May 7, 2015
I looked, and behold, a great multitude that no one could number, from every nation, from all tribes and peoples and languages, standing before the throne and before the Lamb, clothed in white robes, with palm branches in their hands, and crying out with a loud voice, “Salvation belongs to our God who sits on the throne, and to the Lamb!” (Revelation 7:9-10)
As Baltimore experienced protests and violence last week, I was privileged to be part of a significant gathering for leaders of the Anglican Church in North America to address issues of race and mission among African Americans. It was a powerful and moving experience for me.
Last fall, Archbishop Foley Beach had conversations with two young leaders in their 20s—an African American priest and a white campus minister—about our Church’s engagement with the racial tensions in our nation and our strategic vision for church planting in predominantly African American communities.
That led the Archbishop to have discussions at the College of Bishops meeting in January and the plan for last week’s meeting. By God’s providence, it not only took place during the turmoil in Baltimore, but also was held in North Charleston, South Carolina, just three miles from where Walter Scott was shot in the back by a police officer three weeks earlier, a horrific event captured on video.
The meeting involved lay people, priests and bishops—including the Archbishop and five other bishops—both black and white. Those from our diocese were the Rev. Jay Baylor and Carletta Wright, who lead Church of the Apostles in the City (Baltimore, MD), Ron Davis of All Saints’ Church (Woodbridge, VA) and the Rev. David Hanke of Restoration Anglican Church (Arlington, VA).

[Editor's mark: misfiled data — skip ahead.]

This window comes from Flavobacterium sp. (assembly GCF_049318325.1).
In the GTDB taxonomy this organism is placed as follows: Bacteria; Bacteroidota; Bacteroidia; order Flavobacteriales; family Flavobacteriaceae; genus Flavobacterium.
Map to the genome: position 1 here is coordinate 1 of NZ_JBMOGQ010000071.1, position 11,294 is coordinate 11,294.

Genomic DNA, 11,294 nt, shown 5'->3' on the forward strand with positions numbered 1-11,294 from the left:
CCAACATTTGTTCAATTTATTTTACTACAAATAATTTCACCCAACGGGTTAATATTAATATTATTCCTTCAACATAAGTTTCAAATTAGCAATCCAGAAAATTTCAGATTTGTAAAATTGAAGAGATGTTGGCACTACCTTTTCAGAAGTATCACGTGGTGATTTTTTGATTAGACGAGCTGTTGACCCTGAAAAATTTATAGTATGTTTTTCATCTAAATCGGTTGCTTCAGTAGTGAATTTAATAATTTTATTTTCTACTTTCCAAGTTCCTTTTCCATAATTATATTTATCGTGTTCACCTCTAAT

During our meeting, Jay and Carletta were getting calls and texts from family, church members and friends in Baltimore. We prayed for the city and in particular for Carletta and her husband Mark’s children and grandchildren, who were victims of violence near their homes.
We talked openly about race and racism and the challenges facing our Church in our mission with and among African Americans, and we expressed “a deeper commitment to both multi-ethnic and ethnic-specific expressions of the Church; a change that is critical if we are to remain in step with the Holy Spirit in light of the shifting demographics of North America.”
In our Diocese, all of us in all of our churches need to consider how we can work for racial reconciliation and be more engaged in bringing the Gospel to all peoples in our communities. Any honest assessment of the diversity of our Diocese would show that we have a long way to go. The Cross-Cultural Task Force of our Great Commission Committee is a great resource to help us engage in this strategic work. But the leaders of every one of our churches need to pray and seek the Lord’s direction about specific steps God would have you take.
I would urge you to read the full statement from our meeting, printed below. Share it with the Vestry and mission leaders of your church. Pray, and obey the Holy Spirit as he sends you out to witness, to serve and to heal.
Faithfully yours in Christ,
The Rt. Rev. John A. M. Guernsey